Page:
Green tea is rich in anti-inflammatory catechins and polyphenols. Try freshly brewed green tea as part of your soothing morning routine or some homemade iced green tea as an afternoon pick me up.
Have you heard of a turmeric milk latte? It is a hot, decaf drink made with frothed milk, turmeric, ginger and a pinch of black pepper. Pepper helps our body to absorb the active compounds in turmeric a bit better. Feel free to add a bit of honey and cinnamon to flavor your latte.
Turmeric is a powerful anti-inflammatory spice. Not into lattes? Get the same benefit with my Baked Turmeric Chicken Tenders.
Whether you prefer snacking on red grapes, raisins or enjoying a glass of 100% concord grape juice, you’re benefiting from an antioxidant called resveratrol. Yes, resveratrol is also found in red wine 😉
What about at snack time: can you reduce inflammation on the go and from your purse? You sure can! Here are some examples of portable snacks to reduce inflammation:
Apple slices with almond butter
Sometimes simple is best! Apple slices hold up well to travel and make for a filling, tasty snack when paired with your favorite nut butter. Feeling fancy? Toss in a few chocolate chips.
Carrot sticks, cucumbers and celery sticks dipped in tzatziki sauce or hummus.
Not only is hummus a high-fiber dip it is also a rich source of heart-healthy olive oil. Veggies sure are a healthy snack, but they’re not very filling. Pairing a veggie or fruit with something else helps your snacks to be more well-rounded in the nutrition department.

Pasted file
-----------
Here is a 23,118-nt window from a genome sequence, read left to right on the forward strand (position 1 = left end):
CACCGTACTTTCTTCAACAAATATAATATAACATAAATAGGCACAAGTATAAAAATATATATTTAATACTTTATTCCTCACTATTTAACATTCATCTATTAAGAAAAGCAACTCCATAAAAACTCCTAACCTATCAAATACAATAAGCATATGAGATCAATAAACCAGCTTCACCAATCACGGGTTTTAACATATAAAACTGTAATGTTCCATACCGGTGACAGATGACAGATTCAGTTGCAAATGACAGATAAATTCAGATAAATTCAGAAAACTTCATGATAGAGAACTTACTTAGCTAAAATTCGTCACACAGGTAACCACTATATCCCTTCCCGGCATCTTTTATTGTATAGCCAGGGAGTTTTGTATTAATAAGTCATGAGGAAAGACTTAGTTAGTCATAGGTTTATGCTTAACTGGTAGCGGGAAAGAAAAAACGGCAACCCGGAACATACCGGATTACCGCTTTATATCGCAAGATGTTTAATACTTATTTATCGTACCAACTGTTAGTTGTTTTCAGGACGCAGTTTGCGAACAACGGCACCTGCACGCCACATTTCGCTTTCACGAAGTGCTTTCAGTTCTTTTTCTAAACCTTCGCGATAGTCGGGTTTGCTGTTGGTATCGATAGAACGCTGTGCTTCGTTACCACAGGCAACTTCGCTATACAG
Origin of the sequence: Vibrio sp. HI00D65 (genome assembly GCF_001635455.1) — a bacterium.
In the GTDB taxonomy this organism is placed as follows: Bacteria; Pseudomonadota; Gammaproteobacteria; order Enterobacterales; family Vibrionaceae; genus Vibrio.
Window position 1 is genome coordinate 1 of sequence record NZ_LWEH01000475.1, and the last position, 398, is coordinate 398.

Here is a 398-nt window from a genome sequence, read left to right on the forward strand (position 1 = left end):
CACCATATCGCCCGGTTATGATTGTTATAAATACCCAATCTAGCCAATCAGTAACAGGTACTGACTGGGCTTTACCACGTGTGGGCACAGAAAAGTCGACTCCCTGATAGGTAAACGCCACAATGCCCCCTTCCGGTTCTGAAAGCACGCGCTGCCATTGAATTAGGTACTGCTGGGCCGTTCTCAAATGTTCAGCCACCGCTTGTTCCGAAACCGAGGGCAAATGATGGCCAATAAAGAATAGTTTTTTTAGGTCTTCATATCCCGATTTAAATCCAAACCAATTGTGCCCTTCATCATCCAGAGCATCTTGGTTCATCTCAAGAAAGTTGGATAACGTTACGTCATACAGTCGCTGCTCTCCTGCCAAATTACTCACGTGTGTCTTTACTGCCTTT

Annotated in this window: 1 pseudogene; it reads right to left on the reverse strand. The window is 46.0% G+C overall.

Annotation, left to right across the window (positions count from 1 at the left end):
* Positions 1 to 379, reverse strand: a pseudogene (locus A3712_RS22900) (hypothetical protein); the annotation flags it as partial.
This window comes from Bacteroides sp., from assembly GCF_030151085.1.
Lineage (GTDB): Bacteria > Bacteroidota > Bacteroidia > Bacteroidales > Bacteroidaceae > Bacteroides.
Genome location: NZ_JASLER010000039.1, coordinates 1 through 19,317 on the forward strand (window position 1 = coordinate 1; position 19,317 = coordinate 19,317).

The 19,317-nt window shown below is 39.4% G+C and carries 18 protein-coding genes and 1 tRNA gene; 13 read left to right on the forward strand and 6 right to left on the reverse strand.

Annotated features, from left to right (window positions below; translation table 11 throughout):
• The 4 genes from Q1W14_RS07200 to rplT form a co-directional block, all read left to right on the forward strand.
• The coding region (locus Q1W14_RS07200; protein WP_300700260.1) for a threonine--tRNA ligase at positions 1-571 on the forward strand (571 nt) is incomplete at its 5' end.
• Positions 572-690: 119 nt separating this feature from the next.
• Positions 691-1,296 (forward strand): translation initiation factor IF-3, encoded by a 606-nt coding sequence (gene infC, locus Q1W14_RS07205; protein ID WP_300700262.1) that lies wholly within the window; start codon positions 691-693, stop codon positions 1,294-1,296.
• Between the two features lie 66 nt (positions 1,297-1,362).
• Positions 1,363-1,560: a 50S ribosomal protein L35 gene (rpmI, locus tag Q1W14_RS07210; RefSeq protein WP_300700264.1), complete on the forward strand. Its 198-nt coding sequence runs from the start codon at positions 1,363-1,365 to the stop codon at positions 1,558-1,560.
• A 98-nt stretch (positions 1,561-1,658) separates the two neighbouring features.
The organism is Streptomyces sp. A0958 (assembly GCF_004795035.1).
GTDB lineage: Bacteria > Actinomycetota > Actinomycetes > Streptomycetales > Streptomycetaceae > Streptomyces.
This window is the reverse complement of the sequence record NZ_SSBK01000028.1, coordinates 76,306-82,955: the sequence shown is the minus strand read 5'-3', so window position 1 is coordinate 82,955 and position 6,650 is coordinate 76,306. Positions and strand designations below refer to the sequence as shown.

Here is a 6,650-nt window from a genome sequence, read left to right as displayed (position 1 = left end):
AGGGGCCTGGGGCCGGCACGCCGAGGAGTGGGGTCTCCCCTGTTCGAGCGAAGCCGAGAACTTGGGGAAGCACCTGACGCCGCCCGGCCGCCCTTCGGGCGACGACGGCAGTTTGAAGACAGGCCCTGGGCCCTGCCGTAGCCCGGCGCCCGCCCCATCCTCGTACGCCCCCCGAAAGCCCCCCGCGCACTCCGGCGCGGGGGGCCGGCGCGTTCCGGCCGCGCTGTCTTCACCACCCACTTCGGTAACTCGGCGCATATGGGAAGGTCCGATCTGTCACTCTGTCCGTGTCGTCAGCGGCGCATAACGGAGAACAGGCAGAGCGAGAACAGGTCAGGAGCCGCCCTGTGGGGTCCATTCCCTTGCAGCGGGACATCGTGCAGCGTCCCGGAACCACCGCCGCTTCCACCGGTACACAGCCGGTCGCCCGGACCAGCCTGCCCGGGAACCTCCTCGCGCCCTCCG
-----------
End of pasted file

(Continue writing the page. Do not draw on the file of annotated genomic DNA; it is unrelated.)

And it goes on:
Tired of carrot sticks? Mix things up with different raw veggies. Bell pepper slices today, cucumbers tomorrow. Eat the rainbow with a variety of veggies!
Nuts and seeds
Not only are nuts and seeds incredibly portable and can withstand the most rigorous commute, they’re also tasty and full of compounds to lower inflammation.
Which is best? A variety! Try almonds one day, brazil nuts the next. Or, make your own personalized, perfect, trail mix with nuts, seeds and your favorite dried fruits. Don’t forget the chocolate!
And if you’re more into almond butter and crunching on almonds, try my Almond Butter Twice Baked Sweet Potatoes for a breakfast sometime soon. Not only are you getting the benefits of the almonds, you’re getting a beta-carotene boost from the sweet potatoes!
Key Messages from our Anti-inflammatory food list PDF
Eating offers us many opportunities: to take a break from the daily grind, to nourish our body and respect her needs, to fuel our curiosity and to reduce inflammation.
Using an Anti-inflammatory food list PDF is like a passport: you don’t have to visit any country that isn’t of interest, but there sure are a lot of places to explore! As an intuitive eater, approaching new foods with curiosity, not rules, helps us to stay on track with avoiding rigid rules or diets.
What are the main takeaways from the Anti-inflammatory food list PDF?
- Aim for a variety of foods throughout the week
- Add herbs and spices for flavor and to reduce inflammation
- A rainbow of colors of fruits and vegetables
- Swap some of your usual chicken or beef dinners for ones with fatty fish, such as salmon
Where will you explore next?
With endless dieting messages filling up your social media feed, it can feel a bit lonely getting started with Intuitive Eating. This is why I created The SociEATy to provide others with the supportive community and guidance that I didn’t have. You’re invited! Learn to enjoy your foods, including anti-inflammatory foods, while on your journey of Intuitive Eating.
Other Blog Posts You Might Like: